Understanding the Citizen

May 8, 2014  • Ellen Miller

Originally posted on the Knight Foundation Blog. Written by Ellen Miller.

Ellen Miller is executive director and co-founder of the Sunlight Foundation, a leader in developing Internet tools that promote transparent government. With the input of Miller and other thought leaders, Knight Foundation is launching OpenGov and You, a companion to the 2013 Aspen Institute Forum on Communication and Society (FOCAS) that explores how we might tackle the obstacles to government openness and transparency.

FOCAS | Ellen Miller from Aspen 82 on Vimeo.

How do people want to engage with government and what would best expand citizen engagement, participation and demands for accountability? These are all questions now topmost in the mind of everyone working in the OpenGov community.

During last summer’s 2013 Aspen Institute Forum on Communications and Society, leaders of the open government movement dove into some honest and contemplative conversations about who we serve, how to engage citizens in the work of opening and engaging with government. And no one disagreed, as the subsequent report stated: We must start with a more sophisticated understanding of “the citizen.”

At the Sunlight Foundation, we very much began by letting 1,000 flowers bloom, developing many products that were designed to appeal to the online active citizen. In our eight years of experimentation we have come to one clear conclusion: We must be more strategic, and rather than develop projects based on what “we” think will be attractive to the users, we need to test our assumptions with our intended audiences. We need to apply human-centered design processes to fully understand what our audiences want and need—and why. Since our goal—and that of most of our colleagues—is to use technology to engage more people with their government and their officials, we need to understand their needs to make engagement easier, more meaningful and more significant.

Toward the end of 2013, we began to use a human-centered design process to redesign some of our most successful tools and websites. Through intense research, observation, extensive interviews with a gamut of potential users and more, we’re finding out what information and data people want almost before even they can fully express it. This approach places the utmost priority on understanding the potential user of the app, dataset, public policy, etc., that we plan to create so we can better understand their motivations and ways of interacting with government information. Our first major effort is to redesign our OpenCongress platform and our Congress mobile apps to better meet citizens’ needs. This work all began by talking with citizens, policymakers, issue groups and elected officials about the challenges in communicating the specific information that citizens need. And to ensure we continue to meet the needs of the existing user base, we’ve balanced our human-centered design research with user surveys and analyses of usage analytics.

Understanding this user-centric process is like a Zen koan; it seems so obvious once you realize it, and yet its impact is profound. It’s very different from an individual or any organization thinking it has a brilliant app to help solve a problem, building that solution and then hoping the people will come and use it. We all have to not only put ourselves in the place of our potential users and let empathy inform our prototyping, but we have to go beyond our own worlds and ask actual potential users about their needs.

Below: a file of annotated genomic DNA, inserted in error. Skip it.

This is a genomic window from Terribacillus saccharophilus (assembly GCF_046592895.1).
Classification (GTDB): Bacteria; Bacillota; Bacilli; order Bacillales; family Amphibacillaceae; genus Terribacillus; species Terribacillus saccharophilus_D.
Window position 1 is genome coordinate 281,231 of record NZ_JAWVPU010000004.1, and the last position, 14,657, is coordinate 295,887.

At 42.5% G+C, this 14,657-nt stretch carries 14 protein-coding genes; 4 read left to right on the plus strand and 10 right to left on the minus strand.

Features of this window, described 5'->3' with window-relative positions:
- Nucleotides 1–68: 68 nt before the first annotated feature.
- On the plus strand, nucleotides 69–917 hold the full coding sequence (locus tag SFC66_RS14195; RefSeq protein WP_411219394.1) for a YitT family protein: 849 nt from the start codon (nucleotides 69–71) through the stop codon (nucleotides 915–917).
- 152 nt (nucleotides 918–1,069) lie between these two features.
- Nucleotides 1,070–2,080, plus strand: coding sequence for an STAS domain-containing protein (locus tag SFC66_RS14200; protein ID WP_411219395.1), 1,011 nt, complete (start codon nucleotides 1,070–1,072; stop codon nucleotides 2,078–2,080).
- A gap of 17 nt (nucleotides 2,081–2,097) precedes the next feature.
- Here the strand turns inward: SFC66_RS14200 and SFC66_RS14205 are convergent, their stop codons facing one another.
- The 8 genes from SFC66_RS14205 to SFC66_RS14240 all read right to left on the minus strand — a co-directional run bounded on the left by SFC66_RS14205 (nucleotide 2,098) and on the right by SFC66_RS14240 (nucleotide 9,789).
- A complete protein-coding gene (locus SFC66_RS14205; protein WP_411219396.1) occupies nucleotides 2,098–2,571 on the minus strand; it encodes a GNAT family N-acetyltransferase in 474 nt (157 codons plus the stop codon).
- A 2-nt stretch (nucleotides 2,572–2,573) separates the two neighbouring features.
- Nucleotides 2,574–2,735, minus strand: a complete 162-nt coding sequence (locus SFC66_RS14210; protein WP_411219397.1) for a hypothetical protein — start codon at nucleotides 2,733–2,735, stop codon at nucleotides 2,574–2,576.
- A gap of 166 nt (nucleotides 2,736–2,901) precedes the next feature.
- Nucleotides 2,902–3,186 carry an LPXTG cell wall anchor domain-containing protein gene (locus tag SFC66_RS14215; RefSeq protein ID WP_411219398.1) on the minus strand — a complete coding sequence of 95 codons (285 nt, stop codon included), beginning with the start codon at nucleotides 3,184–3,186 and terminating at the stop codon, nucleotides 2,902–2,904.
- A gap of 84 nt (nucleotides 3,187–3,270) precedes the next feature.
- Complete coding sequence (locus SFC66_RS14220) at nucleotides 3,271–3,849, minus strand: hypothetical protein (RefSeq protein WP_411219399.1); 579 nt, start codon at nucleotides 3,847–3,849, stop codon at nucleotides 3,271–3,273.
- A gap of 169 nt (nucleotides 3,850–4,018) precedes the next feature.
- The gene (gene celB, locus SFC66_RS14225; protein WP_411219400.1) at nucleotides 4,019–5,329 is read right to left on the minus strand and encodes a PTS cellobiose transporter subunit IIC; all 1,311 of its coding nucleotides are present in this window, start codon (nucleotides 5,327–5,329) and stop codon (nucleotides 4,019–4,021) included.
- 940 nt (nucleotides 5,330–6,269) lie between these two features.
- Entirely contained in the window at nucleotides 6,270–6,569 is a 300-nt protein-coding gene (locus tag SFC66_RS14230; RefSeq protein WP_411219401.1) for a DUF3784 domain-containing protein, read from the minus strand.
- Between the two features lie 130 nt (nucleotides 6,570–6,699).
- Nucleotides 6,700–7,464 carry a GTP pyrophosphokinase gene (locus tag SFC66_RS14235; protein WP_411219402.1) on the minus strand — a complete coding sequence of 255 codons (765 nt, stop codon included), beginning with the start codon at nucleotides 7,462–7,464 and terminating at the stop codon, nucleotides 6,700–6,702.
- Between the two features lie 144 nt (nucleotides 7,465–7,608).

For instance, if housing/blight data is something that people want to know about (and there’s been tremendous interest in this issue around the country), organizations working on that issue need to engage with a wide range of constituents to understand both the issue and why it matters to them but also to use the opportunity to engage them in  monitoring it. And in order to understand any issue, you also need to understand the larger context of how policies are created and the politics that shapes that policymaking. Without all this information, we may be trying to solve problems that don’t exist.

Using a human-centered approach informs Sunlight’s ability to create something that is better and more widely used, and most importantly something that is useful to the citizen. It is how we were able—with support from Knight Foundation— to create with design firm IDEO our award-winning Sitegeist mobile app, which makes understanding U.S. Census data appealing and fun. (So much fun that more than 108,000 people have downloaded the app!)

In the early days of Sunlight, civic tech was a wide-open field and open to wide experimentation. We’re not advocating for that to change—there’s still plenty of room for experimenting—but we need to become smarter about designing for citizens’ use.

Indeed, we have learned from experience that it’s imperative that the civic tech field not start out with a premise that we know what citizens need but to engage with citizens in understanding what they want. The two might not always coincide. Of course, it’s a happy accident when they do. And we cannot always focus on the already connected citizens, but we have to find ways to broaden and deepen the communities who have access to civic information.

We are sharing our stories and experiences along these lines—both successes and failures so that everyone can learn from Sunlight and our processes. Not only does a human-centered approach provide a mechanism for better understanding the citizen, but it also ensures greater public use of government data. In turn, this can lead to a more informed citizenry that is more equipped to hold policymakers accountable. And that’s key for democracy to thrive.